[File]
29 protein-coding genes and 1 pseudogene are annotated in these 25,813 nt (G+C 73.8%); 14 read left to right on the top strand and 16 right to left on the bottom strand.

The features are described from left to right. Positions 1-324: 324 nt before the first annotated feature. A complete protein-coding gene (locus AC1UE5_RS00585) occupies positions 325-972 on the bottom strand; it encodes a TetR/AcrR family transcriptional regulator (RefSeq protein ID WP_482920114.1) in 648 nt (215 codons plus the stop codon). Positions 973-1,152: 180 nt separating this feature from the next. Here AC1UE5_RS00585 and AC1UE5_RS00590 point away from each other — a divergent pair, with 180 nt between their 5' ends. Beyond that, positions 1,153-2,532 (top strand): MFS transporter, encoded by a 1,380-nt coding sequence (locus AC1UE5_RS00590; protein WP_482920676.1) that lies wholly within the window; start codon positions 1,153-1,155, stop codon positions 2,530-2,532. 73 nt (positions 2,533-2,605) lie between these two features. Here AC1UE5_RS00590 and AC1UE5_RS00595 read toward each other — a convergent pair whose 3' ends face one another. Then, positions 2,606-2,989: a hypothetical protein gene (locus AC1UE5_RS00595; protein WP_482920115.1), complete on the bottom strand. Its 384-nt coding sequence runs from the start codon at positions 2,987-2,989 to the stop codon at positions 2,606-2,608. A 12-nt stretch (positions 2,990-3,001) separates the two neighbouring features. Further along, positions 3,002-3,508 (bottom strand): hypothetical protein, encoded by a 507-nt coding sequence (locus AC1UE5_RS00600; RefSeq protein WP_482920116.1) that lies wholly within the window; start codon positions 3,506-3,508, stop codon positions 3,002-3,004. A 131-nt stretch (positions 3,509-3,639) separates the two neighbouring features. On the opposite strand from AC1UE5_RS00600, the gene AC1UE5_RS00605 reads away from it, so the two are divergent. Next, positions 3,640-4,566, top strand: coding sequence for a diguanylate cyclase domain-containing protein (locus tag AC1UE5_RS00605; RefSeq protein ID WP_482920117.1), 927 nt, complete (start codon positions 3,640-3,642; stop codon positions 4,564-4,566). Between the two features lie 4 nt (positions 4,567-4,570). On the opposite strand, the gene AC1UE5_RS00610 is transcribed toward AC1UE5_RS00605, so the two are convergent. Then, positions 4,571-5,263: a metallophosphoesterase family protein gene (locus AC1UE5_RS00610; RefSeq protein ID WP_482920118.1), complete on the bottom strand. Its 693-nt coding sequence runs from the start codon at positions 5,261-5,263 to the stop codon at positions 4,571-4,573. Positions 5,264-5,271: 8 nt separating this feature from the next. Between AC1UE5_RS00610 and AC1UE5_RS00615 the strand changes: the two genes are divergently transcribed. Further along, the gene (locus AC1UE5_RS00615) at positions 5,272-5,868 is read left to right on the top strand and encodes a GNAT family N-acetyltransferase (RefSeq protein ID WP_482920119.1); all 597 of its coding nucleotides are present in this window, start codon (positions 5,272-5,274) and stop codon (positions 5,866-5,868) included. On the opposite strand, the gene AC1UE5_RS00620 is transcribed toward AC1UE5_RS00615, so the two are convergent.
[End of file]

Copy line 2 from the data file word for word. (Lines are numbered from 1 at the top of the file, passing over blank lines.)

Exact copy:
The features are described from left to right. Positions 1-324: 324 nt before the first annotated feature. A complete protein-coding gene (locus AC1UE5_RS00585) occupies positions 325-972 on the bottom strand; it encodes a TetR/AcrR family transcriptional regulator (RefSeq protein ID WP_482920114.1) in 648 nt (215 codons plus the stop codon). Positions 973-1,152: 180 nt separating this feature from the next. Here AC1UE5_RS00585 and AC1UE5_RS00590 point away from each other — a divergent pair, with 180 nt between their 5' ends. Beyond that, positions 1,153-2,532 (top strand): MFS transporter, encoded by a 1,380-nt coding sequence (locus AC1UE5_RS00590; protein WP_482920676.1) that lies wholly within the window; start codon positions 1,153-1,155, stop codon positions 2,530-2,532. 73 nt (positions 2,533-2,605) lie between these two features. Here AC1UE5_RS00590 and AC1UE5_RS00595 read toward each other — a convergent pair whose 3' ends face one another. Then, positions 2,606-2,989: a hypothetical protein gene (locus AC1UE5_RS00595; protein WP_482920115.1), complete on the bottom strand. Its 384-nt coding sequence runs from the start codon at positions 2,987-2,989 to the stop codon at positions 2,606-2,608. A 12-nt stretch (positions 2,990-3,001) separates the two neighbouring features. Further along, positions 3,002-3,508 (bottom strand): hypothetical protein, encoded by a 507-nt coding sequence (locus AC1UE5_RS00600; RefSeq protein WP_482920116.1) that lies wholly within the window; start codon positions 3,506-3,508, stop codon positions 3,002-3,004. A 131-nt stretch (positions 3,509-3,639) separates the two neighbouring features. On the opposite strand from AC1UE5_RS00600, the gene AC1UE5_RS00605 reads away from it, so the two are divergent. Next, positions 3,640-4,566, top strand: coding sequence for a diguanylate cyclase domain-containing protein (locus tag AC1UE5_RS00605; RefSeq protein ID WP_482920117.1), 927 nt, complete (start codon positions 3,640-3,642; stop codon positions 4,564-4,566). Between the two features lie 4 nt (positions 4,567-4,570). On the opposite strand, the gene AC1UE5_RS00610 is transcribed toward AC1UE5_RS00605, so the two are convergent. Then, positions 4,571-5,263: a metallophosphoesterase family protein gene (locus AC1UE5_RS00610; RefSeq protein ID WP_482920118.1), complete on the bottom strand. Its 693-nt coding sequence runs from the start codon at positions 5,261-5,263 to the stop codon at positions 4,571-4,573. Positions 5,264-5,271: 8 nt separating this feature from the next. Between AC1UE5_RS00610 and AC1UE5_RS00615 the strand changes: the two genes are divergently transcribed. Further along, the gene (locus AC1UE5_RS00615) at positions 5,272-5,868 is read left to right on the top strand and encodes a GNAT family N-acetyltransferase (RefSeq protein ID WP_482920119.1); all 597 of its coding nucleotides are present in this window, start codon (positions 5,272-5,274) and stop codon (positions 5,866-5,868) included. On the opposite strand, the gene AC1UE5_RS00620 is transcribed toward AC1UE5_RS00615, so the two are convergent.